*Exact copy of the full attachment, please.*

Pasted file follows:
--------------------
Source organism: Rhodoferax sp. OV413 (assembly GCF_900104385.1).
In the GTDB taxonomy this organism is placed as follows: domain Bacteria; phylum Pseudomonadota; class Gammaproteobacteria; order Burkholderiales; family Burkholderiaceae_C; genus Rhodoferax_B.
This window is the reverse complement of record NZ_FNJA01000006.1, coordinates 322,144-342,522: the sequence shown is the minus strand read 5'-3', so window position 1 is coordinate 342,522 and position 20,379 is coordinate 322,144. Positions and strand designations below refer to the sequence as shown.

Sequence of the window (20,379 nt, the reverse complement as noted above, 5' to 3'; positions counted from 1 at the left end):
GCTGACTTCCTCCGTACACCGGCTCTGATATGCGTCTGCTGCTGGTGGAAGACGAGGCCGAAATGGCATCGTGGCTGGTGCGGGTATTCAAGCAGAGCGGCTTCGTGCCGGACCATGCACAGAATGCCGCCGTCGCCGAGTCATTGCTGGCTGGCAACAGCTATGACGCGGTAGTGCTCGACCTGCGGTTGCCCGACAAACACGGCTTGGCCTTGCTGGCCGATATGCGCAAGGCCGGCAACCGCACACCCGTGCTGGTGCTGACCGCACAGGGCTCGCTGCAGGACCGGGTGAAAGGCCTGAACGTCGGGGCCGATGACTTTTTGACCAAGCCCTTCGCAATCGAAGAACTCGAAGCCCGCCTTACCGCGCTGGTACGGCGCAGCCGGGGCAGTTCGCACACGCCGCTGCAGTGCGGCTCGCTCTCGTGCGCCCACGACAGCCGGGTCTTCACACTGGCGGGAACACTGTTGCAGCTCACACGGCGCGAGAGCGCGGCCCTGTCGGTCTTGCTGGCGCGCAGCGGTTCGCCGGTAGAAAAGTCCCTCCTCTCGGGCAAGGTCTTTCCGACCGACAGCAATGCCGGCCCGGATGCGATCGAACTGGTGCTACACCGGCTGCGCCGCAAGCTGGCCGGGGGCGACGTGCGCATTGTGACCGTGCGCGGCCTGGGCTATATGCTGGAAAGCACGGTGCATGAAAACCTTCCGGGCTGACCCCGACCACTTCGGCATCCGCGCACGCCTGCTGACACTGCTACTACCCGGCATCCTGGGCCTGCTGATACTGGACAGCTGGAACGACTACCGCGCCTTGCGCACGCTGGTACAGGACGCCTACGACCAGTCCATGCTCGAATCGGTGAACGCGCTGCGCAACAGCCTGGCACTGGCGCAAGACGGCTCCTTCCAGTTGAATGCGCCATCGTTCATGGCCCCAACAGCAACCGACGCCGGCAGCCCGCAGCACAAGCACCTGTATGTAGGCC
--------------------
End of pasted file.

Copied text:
Source organism: Rhodoferax sp. OV413 (assembly GCF_900104385.1).
In the GTDB taxonomy this organism is placed as follows: domain Bacteria; phylum Pseudomonadota; class Gammaproteobacteria; order Burkholderiales; family Burkholderiaceae_C; genus Rhodoferax_B.
This window is the reverse complement of record NZ_FNJA01000006.1, coordinates 322,144-342,522: the sequence shown is the minus strand read 5'-3', so window position 1 is coordinate 342,522 and position 20,379 is coordinate 322,144. Positions and strand designations below refer to the sequence as shown.

Sequence of the window (20,379 nt, the reverse complement as noted above, 5' to 3'; positions counted from 1 at the left end):
GCTGACTTCCTCCGTACACCGGCTCTGATATGCGTCTGCTGCTGGTGGAAGACGAGGCCGAAATGGCATCGTGGCTGGTGCGGGTATTCAAGCAGAGCGGCTTCGTGCCGGACCATGCACAGAATGCCGCCGTCGCCGAGTCATTGCTGGCTGGCAACAGCTATGACGCGGTAGTGCTCGACCTGCGGTTGCCCGACAAACACGGCTTGGCCTTGCTGGCCGATATGCGCAAGGCCGGCAACCGCACACCCGTGCTGGTGCTGACCGCACAGGGCTCGCTGCAGGACCGGGTGAAAGGCCTGAACGTCGGGGCCGATGACTTTTTGACCAAGCCCTTCGCAATCGAAGAACTCGAAGCCCGCCTTACCGCGCTGGTACGGCGCAGCCGGGGCAGTTCGCACACGCCGCTGCAGTGCGGCTCGCTCTCGTGCGCCCACGACAGCCGGGTCTTCACACTGGCGGGAACACTGTTGCAGCTCACACGGCGCGAGAGCGCGGCCCTGTCGGTCTTGCTGGCGCGCAGCGGTTCGCCGGTAGAAAAGTCCCTCCTCTCGGGCAAGGTCTTTCCGACCGACAGCAATGCCGGCCCGGATGCGATCGAACTGGTGCTACACCGGCTGCGCCGCAAGCTGGCCGGGGGCGACGTGCGCATTGTGACCGTGCGCGGCCTGGGCTATATGCTGGAAAGCACGGTGCATGAAAACCTTCCGGGCTGACCCCGACCACTTCGGCATCCGCGCACGCCTGCTGACACTGCTACTACCCGGCATCCTGGGCCTGCTGATACTGGACAGCTGGAACGACTACCGCGCCTTGCGCACGCTGGTACAGGACGCCTACGACCAGTCCATGCTCGAATCGGTGAACGCGCTGCGCAACAGCCTGGCACTGGCGCAAGACGGCTCCTTCCAGTTGAATGCGCCATCGTTCATGGCCCCAACAGCAACCGACGCCGGCAGCCCGCAGCACAAGCACCTGTATGTAGGCC